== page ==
Watch Out For Stolen Property  

One of the irritations of modern life is the need to provide ever-greater levels of security when opening accounts or making transactions online and by telephone. The intention is supposedly to make banking and money transfers easier for the customer, but the unintended consequence of this is that it may also make it easier for criminals to make fraudulent transactions too. All the miscreant has to do is gain access to your account details and passwords. It is for this reason that the public, and particularly the elderly, are constantly being warned against giving out their personal details to people they do not know. Solicitors too must be on their guard against bogus callers attempting to gain access to clients’ funds, since there are often large amounts of money at stake when dealing with property and probate. Staff at Bretherton Law, as in all solicitor’s firms, must undertake regular training in anti-fraud safeguards and money-laundering legislation, so that we can play our part in stopping fraudulent transactions going through.

Unfortunately not every attempt at dishonesty can be intercepted. The case of a Luton man has been highlighted in the local press, since it is now over a year since he found out that his house had been sold without his knowledge. He is still attempting to regain ownership of his property or obtain compensation, and a police investigation remains ongoing. The story goes back to August, 2021, when Mike Hall, the owner of the house in Luton, received a phone call from a neighbour. Mr Hall was working in north Wales at the time and was informed by the neighbour that someone was in the house and that all the lights were on. Mr Hall returned home to find the locks had been changed and all his furnishings had been removed. A new owner had apparently taken possession of the property and had begun building work.

Mr Hall’s case was subsequently highlighted on BBC Radio 4, which had obtained the driving licence, bank account details, and telephone recordings used when instructing solicitors to sell the house. Unfortunately, once the house was sold to the new owner by the bogus Mr Hall, legally it was their property. In September, 2021, Mr Hall applied to the Land Registry to have the property transferred back into his name, a claim which is being disputed by the innocent new owner who faces losing the £131,000 he paid for the house. The Land Registry is still to decide the outcome.

The BBC says that in 2021-22 the Land Registry’s indemnity fund paid out almost £7m in compensation to 598 claimants. This is up from £5.4m the year before. Many more cases of fraud have since come to light. Romsey and Southampton North MP Caroline Nokes has now taken up the case of one of her constituents and the matter has been brought to the attention of Parliament. Her constituent, Angus Penfound, was working away in Cornwall and had rented out his property through a local estate agent. A man calling himself Stephen Jones took up the tenancy and used his access to the property to sell it on to an unwitting third party for £198,000. Mrs Nokes said she was “very shocked to hear about the case and very alarmed to hear that it wasn’t the only case.” “I’m very sad to hear that it seems the Land Registry doesn’t seem to have caught up with 21st century identity theft” she added.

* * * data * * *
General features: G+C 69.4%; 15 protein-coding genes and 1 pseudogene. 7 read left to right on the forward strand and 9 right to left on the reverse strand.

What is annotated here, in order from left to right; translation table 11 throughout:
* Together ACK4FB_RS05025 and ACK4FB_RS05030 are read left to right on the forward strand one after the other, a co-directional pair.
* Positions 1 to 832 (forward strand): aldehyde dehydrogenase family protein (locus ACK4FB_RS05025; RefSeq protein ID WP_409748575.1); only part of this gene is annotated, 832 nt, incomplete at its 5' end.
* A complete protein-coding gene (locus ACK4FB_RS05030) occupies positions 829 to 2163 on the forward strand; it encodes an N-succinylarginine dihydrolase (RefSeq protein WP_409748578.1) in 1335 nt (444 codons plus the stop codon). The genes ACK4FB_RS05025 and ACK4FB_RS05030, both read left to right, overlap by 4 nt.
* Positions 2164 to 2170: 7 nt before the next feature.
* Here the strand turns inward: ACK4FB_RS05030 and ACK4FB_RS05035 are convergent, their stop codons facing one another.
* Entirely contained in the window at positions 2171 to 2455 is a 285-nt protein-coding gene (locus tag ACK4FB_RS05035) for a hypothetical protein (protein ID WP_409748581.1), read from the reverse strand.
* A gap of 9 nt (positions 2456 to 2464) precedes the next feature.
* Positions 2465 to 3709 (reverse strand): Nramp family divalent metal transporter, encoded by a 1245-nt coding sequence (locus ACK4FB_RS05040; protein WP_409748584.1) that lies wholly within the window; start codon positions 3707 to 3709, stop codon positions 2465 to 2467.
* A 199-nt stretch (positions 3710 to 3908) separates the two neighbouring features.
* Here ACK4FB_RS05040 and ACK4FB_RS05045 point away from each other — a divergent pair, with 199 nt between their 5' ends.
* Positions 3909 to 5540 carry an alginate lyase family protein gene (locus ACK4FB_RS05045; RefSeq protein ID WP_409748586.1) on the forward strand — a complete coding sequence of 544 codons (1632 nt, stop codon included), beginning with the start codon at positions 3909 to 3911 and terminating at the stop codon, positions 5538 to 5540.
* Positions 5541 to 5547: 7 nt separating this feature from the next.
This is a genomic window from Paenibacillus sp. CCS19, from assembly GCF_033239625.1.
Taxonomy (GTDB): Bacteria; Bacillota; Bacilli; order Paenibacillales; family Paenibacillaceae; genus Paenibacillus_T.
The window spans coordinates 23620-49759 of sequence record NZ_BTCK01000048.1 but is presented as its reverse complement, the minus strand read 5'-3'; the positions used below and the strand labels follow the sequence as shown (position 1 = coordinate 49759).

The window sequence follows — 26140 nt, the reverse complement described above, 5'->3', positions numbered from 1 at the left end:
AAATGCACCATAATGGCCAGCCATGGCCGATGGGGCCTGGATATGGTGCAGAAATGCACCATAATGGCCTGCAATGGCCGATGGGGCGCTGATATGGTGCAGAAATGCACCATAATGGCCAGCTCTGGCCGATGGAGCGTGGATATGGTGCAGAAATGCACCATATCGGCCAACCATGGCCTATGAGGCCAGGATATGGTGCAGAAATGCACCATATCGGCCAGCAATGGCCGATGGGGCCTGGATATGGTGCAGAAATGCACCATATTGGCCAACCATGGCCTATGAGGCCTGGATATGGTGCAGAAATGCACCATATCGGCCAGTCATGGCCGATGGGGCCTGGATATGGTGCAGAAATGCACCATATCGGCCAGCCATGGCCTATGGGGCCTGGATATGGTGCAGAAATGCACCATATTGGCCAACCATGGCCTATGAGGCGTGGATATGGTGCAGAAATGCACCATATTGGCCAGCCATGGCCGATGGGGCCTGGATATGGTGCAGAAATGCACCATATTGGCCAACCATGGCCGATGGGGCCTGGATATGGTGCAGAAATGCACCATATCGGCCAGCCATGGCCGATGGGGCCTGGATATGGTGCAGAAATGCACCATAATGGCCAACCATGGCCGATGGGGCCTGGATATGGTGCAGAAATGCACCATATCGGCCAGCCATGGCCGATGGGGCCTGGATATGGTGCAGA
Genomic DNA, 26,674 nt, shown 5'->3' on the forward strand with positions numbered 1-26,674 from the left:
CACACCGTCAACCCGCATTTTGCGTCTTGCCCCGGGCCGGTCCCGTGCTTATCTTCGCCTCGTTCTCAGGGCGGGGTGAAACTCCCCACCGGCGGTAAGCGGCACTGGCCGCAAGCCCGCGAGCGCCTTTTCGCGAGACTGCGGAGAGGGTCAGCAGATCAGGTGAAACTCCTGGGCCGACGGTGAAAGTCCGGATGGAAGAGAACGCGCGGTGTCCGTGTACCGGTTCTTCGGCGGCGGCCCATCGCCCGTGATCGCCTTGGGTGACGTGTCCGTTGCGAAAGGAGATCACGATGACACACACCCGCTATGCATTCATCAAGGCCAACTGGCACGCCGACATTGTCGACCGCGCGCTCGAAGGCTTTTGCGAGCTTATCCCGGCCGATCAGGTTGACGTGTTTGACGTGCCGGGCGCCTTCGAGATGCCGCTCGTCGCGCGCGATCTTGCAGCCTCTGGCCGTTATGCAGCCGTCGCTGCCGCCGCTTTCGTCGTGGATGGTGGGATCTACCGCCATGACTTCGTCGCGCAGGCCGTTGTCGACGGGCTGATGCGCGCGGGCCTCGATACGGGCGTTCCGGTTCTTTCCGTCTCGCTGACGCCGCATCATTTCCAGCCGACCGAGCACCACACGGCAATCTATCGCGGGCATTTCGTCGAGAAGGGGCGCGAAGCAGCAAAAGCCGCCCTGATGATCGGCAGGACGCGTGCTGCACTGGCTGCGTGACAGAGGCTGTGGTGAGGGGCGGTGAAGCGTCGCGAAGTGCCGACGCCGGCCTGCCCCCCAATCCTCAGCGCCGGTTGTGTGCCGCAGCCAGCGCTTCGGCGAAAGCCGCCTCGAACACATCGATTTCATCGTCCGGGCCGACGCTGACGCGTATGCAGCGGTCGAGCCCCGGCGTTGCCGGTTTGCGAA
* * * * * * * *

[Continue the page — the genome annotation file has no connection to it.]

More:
In reply the Land Registry said that it takes “property fraud very seriously, recognising that it can be extremely distressing for those affected. In the unfortunate event of a fraudulent transaction, there will normally be at least two victims. In most instances, the property is obtained by an individual in good faith believing it to be a wholly legitimate transaction. If that is the case, the property cannot be simply transferred back to the original owner, without further harm to that party. Where possible, we will restore ownership to the original owner, but in cases where the original owner was not living in the property at the time of the fraudulent sale (perhaps because they were renting it out), and an innocent party has purchased and then occupied the property in good faith, it is more likely we will allow the current occupier to continue to live in their new home and to offer financial compensation to the original owner. This would be in line with the guiding principles set out by the legislation.”

These cases highlight more than ever the need for all parties in a property transaction to be as vigilant as possible. Putting your affairs in the hands of professional and experienced conveyancing solicitors will go a long way to avoiding any costly mistakes.

Bretherton Law have been serving the people of Hertfordshire for over 50 years. Our team of experienced Property Lawyers will ensure that whether you are buying or selling, the conveyancing process will run smoothly and professionally. We offer a same day response promise as well as fixed fee quotes. Bretherton Law are accredited under the Lexcel legal practice and the Law Society’s Conveyancing Quality Schemes. Contact us on 01727 869293 or use the contact form on this page.